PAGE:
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Canadian Millennials: Meet the 6 key consumer tribes

Canadian millennials: 6 key consumer tribes identified

Canadian Millennials are a diverse group with varying social values but can be divided into six clear tribes, including Engaged Idealists, Bros and Brittanys, and Lone Wolves, according to a new survey.

The study of 2,000 people was conducted by the Environics Institute for Survey Research, with The Counselling Foundation of Canada, RBC, the McConnell Family Foundation and Apathy is Boring.

So what have we found out? While Millennials may share some common experiences and aspirations, there are notable differences in outlook and life path across the tribes.

The biggest group, Bros & Brittanys (32% of Millennials), are avid risk-takers who pursue thrills and excitement, and are enthusiastic consumers. They work hard to get paid and have the lifestyle they want, embrace tech and appreciate social connectivity. Looking good and being respected is important and they stay on top of trends. They are not looking to change the world and sometimes they don’t feel in control of their destinies. Time for an escape and a little fun like catching a concert, beer and HD sports in the man cave or a girls’ night out are important to them.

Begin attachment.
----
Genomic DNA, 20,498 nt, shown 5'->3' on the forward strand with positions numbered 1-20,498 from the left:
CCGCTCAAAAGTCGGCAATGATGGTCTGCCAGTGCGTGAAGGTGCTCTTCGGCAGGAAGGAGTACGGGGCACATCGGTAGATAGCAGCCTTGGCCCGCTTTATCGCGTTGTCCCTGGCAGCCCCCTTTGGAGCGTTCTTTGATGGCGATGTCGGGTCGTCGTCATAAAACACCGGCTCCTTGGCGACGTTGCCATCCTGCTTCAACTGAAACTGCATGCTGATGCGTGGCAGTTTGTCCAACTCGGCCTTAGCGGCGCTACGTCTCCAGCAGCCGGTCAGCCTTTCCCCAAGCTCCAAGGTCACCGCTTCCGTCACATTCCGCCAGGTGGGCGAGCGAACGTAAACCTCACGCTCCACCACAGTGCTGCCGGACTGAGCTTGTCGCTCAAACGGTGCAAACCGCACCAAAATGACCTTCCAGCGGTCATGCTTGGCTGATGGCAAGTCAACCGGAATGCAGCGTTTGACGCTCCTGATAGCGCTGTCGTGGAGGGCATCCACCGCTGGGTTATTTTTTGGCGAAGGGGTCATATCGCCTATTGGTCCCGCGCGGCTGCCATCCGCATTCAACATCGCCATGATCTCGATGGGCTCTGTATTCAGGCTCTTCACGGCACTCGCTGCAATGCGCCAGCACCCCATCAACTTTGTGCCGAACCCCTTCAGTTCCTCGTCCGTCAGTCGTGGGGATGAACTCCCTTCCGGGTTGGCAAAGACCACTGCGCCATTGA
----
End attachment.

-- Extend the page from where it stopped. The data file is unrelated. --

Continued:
Diverse Strivers (20%) say ’making it’ in life, and doing things that bring new and intense experiences are top priorities. They crave material success and push themselves to achieve it. They work hard and pursue personal challenges (like marathons or marathon hot yoga sessions). They strive to inspire respect in those closest to them by doing their duty, and being upstanding members of their families and communities. They take care to look good, and have the latest gadgets to maintain a sharp and successful appearance. They love crowds, attention and pursue intensity in all they do, and never stop building their resumés to satisfy their ambitions and impress others.

Engaged Idealists (17%) are ‘Millennials on steroids’, engaged, sociable, energetic, experience-seeking and idealistic. They believe in contributing as much as possible to their relationships, careers and communities and believe that their actions matter, shaping their lives and the world around them. They recognise that their environment is complex, but feel confident in their ability to navigate it. They want interesting, meaningful careers that let them express themselves and use the creativity that is central to their identity. Money is nice, but the quality of their work experiences is a higher priority. They also try to have time for spontaneous fun, which they see as an important part of a happy, balanced life.

Lone Wolves (16%) are deeply sceptical of authority, and lacking strong social and emotional connections, they resemble the stereotypical Gen Xers of the 1990s: cool and standoffish. They are solitary, and favour keeping life simple and straightforward. They are seldom involved in community events and rarely feel strongly connected to what’s going on in society at large. But they are not xenophobic or sexist. If disaffected Gen Xers’ motto was “Whatever,” Lone Wolves’ words to live by might be “I’m not hurting anyone. Just let me be.”